Everybody likes French Montana. The rapper is friends with everyone, from the A-listers (Kanye, Drake, the Kardashians) to his day ones (DJ Khaled, Max B). He’s one of hip-hop’s most affable and well-connected figures, rap’s Mr. Congeniality.

But sometimes bad things happen to good people. Sample clearance issues and an unfortunate leak in August led French to cancel his sophomore album, Mac & Cheese 4 (MC4), he revealed exclusively in an interview with Complex. “I made it how I made Mac & Cheese 3,” he said— meaning that he made it like a mixtape, outside of the strict legal guidelines required for an official album release. Rather than cobble together some other, less-than-ideal version of the project, originally slated for an Oct. 14 release, French opted to move on to the next one. After all, you don’t earn a reputation like French’s by wallowing in your problems.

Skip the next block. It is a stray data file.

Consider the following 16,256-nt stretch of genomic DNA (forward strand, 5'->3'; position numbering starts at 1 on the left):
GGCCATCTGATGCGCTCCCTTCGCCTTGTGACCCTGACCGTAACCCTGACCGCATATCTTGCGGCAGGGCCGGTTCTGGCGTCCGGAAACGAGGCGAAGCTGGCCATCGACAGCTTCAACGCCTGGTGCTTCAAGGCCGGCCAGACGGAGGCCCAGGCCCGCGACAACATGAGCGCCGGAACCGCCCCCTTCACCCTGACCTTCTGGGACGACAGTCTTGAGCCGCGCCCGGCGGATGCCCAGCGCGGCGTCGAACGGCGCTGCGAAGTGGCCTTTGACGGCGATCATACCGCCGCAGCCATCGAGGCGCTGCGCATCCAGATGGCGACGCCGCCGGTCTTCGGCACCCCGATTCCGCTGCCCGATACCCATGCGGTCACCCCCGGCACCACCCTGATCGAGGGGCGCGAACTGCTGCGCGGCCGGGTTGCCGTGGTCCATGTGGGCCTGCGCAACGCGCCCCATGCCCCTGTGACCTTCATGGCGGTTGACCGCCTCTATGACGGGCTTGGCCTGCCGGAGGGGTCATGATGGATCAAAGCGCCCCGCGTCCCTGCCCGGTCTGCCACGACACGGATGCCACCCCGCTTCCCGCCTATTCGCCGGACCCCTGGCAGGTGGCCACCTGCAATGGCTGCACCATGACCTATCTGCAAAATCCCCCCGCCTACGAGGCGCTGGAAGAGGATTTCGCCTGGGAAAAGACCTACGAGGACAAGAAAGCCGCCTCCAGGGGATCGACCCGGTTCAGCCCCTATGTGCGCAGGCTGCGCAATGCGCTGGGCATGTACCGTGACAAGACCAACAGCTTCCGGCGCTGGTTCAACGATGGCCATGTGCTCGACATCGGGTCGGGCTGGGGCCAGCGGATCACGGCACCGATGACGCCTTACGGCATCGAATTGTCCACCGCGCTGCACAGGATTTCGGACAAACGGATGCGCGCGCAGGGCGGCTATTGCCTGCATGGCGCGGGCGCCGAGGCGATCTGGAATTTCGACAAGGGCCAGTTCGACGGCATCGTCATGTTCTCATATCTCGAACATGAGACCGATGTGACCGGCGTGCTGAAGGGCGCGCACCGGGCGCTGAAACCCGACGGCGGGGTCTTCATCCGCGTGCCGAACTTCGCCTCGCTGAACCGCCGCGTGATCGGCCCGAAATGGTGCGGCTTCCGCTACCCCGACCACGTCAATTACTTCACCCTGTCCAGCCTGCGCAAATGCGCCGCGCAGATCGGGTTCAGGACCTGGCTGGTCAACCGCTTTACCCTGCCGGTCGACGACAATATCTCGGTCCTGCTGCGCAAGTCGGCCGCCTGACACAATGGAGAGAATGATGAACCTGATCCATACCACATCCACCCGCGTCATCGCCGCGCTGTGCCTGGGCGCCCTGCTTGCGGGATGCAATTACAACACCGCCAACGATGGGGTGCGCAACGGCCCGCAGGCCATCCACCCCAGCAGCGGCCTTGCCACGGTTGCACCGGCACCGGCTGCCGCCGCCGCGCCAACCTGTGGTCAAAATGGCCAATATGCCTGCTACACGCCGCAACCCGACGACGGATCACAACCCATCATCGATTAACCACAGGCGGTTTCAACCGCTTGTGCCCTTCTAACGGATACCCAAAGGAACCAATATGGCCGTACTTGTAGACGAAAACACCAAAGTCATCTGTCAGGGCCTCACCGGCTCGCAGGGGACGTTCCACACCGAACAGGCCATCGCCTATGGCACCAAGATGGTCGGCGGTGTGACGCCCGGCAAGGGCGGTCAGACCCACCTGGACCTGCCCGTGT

Ahead of his scheduled appearance at the first-ever ComplexCon (Nov. 5–6 in Long Beach, California), French spoke with us about the hard decision to scrap MC4, his new release plan, his plans for the 2016 election (which unfortunately won’t include voting, as his publicist informed him mid-interview), and what’s happening with his friend Max B’s impending release from prison.

Can you explain the setbacks with MC4?

Songs like "I'm Heated" and "Two Times" couldn't be cleared. By the time I got the mix how I recorded it, it wasn't the same. I just ain't have the same feeling for it. Everybody had to replay shit, and do all this extra shit, so I wasn't in the mood to put it together. All the music going to come out, you know what I'm saying, just packaged differently. Plus, the album got leaked.

Do you feel like you let the fans down?

Nah, I feel like I didn't because I'm going to still drop something.

Was it hard walking away from MC4?